The Brian Lehrer Producers' Predictions for 2005
>Thighs will be the "in" body part and thigh-accentuating hotpants will come back
>Water in wine glasses, wine ...
Tuesday, December 28, 2004
As the death toll of the devastating Asian Tsunami reaches unfathomable heights, the main thing on the minds of New Yorkers and those far from the danger zone is how can we help. As UNICEF director Carol Bellamy said on today’s show, monetary funds are much more useful than ...
Thursday, December 23, 2004
It's the season to be giving, and thanks to our hyperactive, hypercaring listeners, we're pleased to provide YOU, dear reader, with a wide-ranging list of worthy causes, charities, nonprofits, and desperate cases.
Heifer International: farm animals for poor families around the world
The ASPCA: house pets ...
Wednesday, December 22, 2004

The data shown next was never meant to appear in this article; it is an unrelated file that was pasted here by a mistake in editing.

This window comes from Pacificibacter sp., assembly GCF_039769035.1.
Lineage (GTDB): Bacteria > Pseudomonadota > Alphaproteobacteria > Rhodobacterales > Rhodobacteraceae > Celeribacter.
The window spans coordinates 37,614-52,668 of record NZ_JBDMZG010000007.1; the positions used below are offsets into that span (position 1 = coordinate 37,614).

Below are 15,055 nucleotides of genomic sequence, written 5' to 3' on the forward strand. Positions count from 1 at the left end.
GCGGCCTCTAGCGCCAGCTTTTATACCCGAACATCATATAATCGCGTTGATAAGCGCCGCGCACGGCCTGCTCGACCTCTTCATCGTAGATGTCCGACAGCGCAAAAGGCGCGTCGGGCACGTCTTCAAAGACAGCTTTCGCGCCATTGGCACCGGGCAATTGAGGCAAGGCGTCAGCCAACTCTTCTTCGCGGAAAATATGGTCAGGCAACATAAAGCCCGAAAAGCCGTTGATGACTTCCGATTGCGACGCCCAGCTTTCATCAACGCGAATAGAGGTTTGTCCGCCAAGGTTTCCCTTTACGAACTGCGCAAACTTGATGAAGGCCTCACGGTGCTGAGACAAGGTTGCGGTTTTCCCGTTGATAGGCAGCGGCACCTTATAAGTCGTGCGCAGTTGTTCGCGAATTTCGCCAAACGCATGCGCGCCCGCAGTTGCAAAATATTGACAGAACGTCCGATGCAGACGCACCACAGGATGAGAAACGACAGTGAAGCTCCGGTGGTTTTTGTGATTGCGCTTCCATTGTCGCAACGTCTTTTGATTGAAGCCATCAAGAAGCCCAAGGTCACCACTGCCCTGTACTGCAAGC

In the next installation of our recount update series MIT Technologist Ted Selker talks about improvements in electronic voting machines this morning and his proposed solutions for the remaining problems.
You can also hear past segments in the series
Please email us your comments
Tuesday, December 21, 2004
Monday, December 20, 2004
Washington D.C. beware Jenna Bush is in the market for a house. The Bush twins spent their first six months out of college on the campaign trail, and initially rumor had it that the twins wanted to move to New York for their swinging twenties. Jenna was to teach ...
Thursday, December 16, 2004